Scheduling conflicts reveal discrepancies in class sizes

One’s company, two’s a party, 32 is a crowd. Teachers are continuing to experience large class sizes this year due to losses in teachers and scheduling conflicts.

“There have been a number of scheduling conflicts this year,” Dr. Jennifer Sebold, assistant principal, said. “There are always fluctuating class sizes, and this happens every year. However, teacher cuts in a particular department will affect class sizes in that department significantly.”

The Science Department, which lost six classes this year due to the resignation of a teacher, has needed to crowd some of its classes.

“Classes this year are getting larger, especially in biology,” Kathy Britt, science department chair, said. “The loss of a teacher last year has meant big differences in class sizes, as we lost six sections of science. Most of them are biology.”

Britt has one AP Biology course with 29 students. Another with 12.

“It has been difficult,” Britt said. “From a teacher’s perspective, having 32 kids in a class is not a very good idea.”

The number of classes and who teaches them is decided in a multi-step process that begins at the end of the current year.

“We look at how many kids sign up for classes and give a recommended schedule to the department chairs,” Dr. Sebold said. “The department chairs will then get back to us on what they think should happen.”

Noelle Clatto, language arts teacher, has also been experiencing abnormally large class sizes this year.

“Both of my AP Literature hours have 32 kids in them, almost the maximum number a class can have,” Clatto said. “There shouldn’t be 32 kids in an AP class. It’s not fair.”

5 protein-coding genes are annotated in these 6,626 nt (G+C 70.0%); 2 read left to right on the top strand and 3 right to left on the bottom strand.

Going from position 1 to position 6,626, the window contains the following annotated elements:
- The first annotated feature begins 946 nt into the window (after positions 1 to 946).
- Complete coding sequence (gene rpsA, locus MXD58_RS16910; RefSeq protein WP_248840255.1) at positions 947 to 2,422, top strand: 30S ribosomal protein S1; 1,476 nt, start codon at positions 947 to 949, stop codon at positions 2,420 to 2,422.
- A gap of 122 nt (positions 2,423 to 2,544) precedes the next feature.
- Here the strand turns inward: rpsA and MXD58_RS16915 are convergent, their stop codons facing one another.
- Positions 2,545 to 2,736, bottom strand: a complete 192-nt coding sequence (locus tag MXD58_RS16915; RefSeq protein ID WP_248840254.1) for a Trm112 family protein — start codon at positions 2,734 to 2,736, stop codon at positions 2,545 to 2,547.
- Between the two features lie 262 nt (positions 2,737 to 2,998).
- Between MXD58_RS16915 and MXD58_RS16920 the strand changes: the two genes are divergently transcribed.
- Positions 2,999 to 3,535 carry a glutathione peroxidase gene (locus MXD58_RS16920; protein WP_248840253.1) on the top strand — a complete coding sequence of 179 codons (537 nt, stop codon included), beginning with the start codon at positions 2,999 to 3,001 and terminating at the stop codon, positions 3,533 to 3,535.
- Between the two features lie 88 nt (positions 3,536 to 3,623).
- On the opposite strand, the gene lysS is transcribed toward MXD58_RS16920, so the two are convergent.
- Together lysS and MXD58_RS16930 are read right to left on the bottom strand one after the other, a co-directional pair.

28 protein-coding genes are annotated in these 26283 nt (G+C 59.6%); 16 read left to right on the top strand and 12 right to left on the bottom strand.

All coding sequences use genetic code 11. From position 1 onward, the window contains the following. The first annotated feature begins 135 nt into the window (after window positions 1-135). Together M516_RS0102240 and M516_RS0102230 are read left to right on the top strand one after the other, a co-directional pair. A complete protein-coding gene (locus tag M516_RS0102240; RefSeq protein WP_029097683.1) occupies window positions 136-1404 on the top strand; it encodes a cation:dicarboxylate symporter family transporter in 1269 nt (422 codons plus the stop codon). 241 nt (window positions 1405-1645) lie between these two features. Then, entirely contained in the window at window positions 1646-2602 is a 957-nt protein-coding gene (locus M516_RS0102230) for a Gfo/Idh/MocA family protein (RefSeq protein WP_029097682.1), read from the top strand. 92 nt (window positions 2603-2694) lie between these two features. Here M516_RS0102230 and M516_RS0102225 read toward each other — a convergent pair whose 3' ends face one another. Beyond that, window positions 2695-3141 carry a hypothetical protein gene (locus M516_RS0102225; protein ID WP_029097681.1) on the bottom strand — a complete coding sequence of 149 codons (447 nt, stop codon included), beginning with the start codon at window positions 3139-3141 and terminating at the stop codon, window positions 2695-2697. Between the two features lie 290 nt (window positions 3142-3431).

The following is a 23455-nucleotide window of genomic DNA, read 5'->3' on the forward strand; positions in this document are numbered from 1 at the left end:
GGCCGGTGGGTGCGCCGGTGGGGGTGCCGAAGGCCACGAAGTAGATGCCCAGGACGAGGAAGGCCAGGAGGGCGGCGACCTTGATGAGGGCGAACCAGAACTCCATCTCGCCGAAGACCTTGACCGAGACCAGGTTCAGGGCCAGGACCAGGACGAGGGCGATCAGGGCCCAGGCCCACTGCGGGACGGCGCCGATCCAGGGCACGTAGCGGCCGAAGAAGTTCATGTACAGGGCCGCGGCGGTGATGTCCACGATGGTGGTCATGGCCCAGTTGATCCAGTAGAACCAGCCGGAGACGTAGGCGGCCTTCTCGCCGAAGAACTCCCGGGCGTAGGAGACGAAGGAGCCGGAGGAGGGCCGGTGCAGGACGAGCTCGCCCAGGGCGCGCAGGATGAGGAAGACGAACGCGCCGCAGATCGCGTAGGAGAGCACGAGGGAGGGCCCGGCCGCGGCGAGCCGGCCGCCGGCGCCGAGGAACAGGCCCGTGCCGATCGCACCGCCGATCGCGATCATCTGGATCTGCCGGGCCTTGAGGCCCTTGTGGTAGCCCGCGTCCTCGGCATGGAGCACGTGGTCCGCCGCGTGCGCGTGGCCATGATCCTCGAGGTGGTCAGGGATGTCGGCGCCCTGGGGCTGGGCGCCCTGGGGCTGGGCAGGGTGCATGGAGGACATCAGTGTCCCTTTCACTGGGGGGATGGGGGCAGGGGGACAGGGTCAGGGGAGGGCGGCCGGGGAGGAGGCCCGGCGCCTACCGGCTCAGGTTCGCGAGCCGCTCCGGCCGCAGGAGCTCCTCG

Clatto said grading papers is the worst aspect of the large class sizes. It may take a couple of weeks to grade papers and give them back to students, which is difficult in a class like AP Literature where students need their papers as feedback to improve their writing.

“There definitely could have been something done to lower the class sizes,” Clatto said.

Evan Fencl, a junior in Clatto’s third hour, said large classes may pose an obstacle to optimal learning.

“It is much easier to learn in smaller classes and someone should have taken notice of the class size differences,” Fencl said. “But Mrs. Clatto can handle it.”

Denise Eschenbrenner, language arts teacher, doesn’t even have 32 kids combined in both of her AP Literature classes.

Sebold was in charge of scheduling for the 2011-2012 school year and said she does her best to accomodate students when determining the final schedule.

“We try our best to honor students’ requests,” Dr. Sebold said. “We will try to avoid putting 32 in one class, but if it comes to that, then the scheduling staff will do it.”